Over recent years, there’s been a lot of debate regarding saturated fats and whether they really increase the risk of heart disease. Many well-known figures in the world of health and nutrition have stood up and defended saturated fats as the good guy, and actively promote the use of butter and coconut oil over mono and poly unsaturated oils. Yet, despite this, none of the government based health guidelines on how much saturated fat we should consume for good health has changed, and remains at 11% of over overall energy intake (or calories).
New research from the United States and the Netherlands, which looked at over 70,000 women and over 40,000 men between 1986 and 2010 , followed their diet and health every four years. This is potentially the largest study conducted to examine the association between the intake of saturated fats and the risk of coronary heart disease.
At the start of the study, all participants were healthy with no documented medical conditions and the researchers checked against diagnoses and deaths from coronary artery disease over the period of the study. What is interesting about this study is that the researchers compared statistics between people who replaced their saturated fats with equal calories in unsaturated fats and wholegrain carbohydrates. When analysing the diet, the researchers looked at a number of different “subsets” of saturated fats (fatty acids), which are found in different foods:
- Lauric Acid (chiefly found in coconut and palm oil)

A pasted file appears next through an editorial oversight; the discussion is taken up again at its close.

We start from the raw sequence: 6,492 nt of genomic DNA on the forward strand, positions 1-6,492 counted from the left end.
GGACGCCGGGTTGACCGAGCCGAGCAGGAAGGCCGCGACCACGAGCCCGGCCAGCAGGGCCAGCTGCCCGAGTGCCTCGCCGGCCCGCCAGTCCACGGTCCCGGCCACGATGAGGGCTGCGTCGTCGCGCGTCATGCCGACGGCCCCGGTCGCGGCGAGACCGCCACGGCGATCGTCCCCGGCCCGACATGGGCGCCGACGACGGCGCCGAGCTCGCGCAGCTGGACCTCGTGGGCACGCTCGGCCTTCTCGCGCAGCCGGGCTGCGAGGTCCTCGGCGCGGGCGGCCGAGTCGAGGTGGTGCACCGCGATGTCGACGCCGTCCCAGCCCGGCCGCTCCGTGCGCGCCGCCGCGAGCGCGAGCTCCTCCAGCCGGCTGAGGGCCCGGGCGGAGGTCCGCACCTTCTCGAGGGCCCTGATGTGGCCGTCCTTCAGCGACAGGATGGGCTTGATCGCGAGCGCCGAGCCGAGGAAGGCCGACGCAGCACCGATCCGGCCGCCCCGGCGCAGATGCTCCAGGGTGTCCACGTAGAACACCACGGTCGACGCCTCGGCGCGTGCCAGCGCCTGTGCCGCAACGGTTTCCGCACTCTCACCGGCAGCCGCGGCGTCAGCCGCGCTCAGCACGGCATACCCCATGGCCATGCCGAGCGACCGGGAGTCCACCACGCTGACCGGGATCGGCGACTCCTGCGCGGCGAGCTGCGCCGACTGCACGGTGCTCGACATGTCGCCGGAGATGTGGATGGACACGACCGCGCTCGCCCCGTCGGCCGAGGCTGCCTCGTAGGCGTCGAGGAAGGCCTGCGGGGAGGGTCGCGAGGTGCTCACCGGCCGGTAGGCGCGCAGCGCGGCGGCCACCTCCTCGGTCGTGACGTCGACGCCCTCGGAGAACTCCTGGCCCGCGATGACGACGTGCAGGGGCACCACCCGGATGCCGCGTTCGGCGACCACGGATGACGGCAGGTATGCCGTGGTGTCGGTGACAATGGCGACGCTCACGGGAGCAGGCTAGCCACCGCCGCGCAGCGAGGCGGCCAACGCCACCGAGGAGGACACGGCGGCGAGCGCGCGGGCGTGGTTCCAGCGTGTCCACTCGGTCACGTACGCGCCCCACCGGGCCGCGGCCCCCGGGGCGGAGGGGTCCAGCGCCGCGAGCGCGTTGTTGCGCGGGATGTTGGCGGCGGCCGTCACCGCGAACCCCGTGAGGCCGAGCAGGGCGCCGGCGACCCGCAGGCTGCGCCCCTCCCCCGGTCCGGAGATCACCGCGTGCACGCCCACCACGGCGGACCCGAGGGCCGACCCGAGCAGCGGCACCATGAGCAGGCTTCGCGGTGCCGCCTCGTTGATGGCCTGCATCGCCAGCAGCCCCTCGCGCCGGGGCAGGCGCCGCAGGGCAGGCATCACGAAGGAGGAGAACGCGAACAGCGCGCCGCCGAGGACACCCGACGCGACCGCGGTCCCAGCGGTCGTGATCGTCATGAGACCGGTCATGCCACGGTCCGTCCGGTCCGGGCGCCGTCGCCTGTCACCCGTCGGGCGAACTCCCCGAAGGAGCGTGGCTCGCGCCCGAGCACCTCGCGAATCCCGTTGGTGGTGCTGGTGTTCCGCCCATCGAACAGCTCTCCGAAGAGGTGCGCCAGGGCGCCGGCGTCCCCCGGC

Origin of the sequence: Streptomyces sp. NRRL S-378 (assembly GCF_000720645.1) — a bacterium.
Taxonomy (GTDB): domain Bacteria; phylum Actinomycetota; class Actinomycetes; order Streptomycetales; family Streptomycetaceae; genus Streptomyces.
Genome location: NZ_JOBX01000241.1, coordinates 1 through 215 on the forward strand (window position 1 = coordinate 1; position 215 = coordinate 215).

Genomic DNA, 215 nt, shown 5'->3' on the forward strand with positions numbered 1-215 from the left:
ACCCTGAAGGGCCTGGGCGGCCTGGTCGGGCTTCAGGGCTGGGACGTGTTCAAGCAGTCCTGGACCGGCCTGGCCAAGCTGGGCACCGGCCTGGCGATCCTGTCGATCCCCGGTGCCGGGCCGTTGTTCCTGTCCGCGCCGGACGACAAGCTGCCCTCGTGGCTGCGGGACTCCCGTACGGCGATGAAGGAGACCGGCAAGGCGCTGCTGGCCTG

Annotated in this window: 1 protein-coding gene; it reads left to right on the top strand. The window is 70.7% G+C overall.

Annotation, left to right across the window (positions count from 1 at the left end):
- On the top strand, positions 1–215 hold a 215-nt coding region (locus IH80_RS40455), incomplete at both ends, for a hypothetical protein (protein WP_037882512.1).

- Myristic Acid (chiefly found in nutmeg, coconut and palm oil)
- Palmitic Acid (chiefly found in palm oil, shortening, pork, butter, duck, beef and cocoa butter)
- Stearic Acid (chiefly found in cocoa butter, suet and lard, beef, mutton, pork, shortening)
This is really important because when we talk about “fat”, we’re not talking about one big group of foods. You might have heard that there are so-called “bad fats” and “good fats”, where bad fats are considered to be the saturated fats such as lard, butter, dripping, coconut fat, and margarine. And good fats, known as mono or polyunsaturated fats found in olive oil, rapeseed oil and nut oils. Polyunsaturated fats are also subcategorised into “omega” groups, with omega-3 gaining much attention because it is found abundantly in many breeds of oily fish like salmon and mackerel. Well, all fats can be broken down further and further into different groups and as nutritionists, this interests us because we want to know “are all bad fats bad?” and “ are all good fats good?” – we have no interest at all in demonising any food, we really do want to find the best ones for our health. So this makes this type of research really interesting because we can look closer at the different fats in our diets and closely identify which foods are associated with coronary heart disease and which ones aren’t.
What this research tells us is that saturated fats found in tropical oils such as palm and coconut oils and those found in lard, shortening, butter and chocolate are all associated with an increased risk of heart disease. Yet if those fats are replaced with poly or monounsaturated fats and wholegrain carbohydrates, there is actually an inverse association with heart disease. What this means is, whilst there is still no proof that saturated fats is the cause of heart disease, if you replace them in your diet with “good fats” and wholegrains, your risk of heart disease actually falls. There is one small comment to make on this study, however, and that is regarding the fats that we intake from coconut and palm oil. This study does say that lauric and myristic acid both contributed together less than 1% of the overall calorie intake of those people who participated in the study, and therefore this study would not be able to conclusively correlate tropical palm oils to heart disease – but that does not mean there is evidence showing that coconut oil is actually better than butter.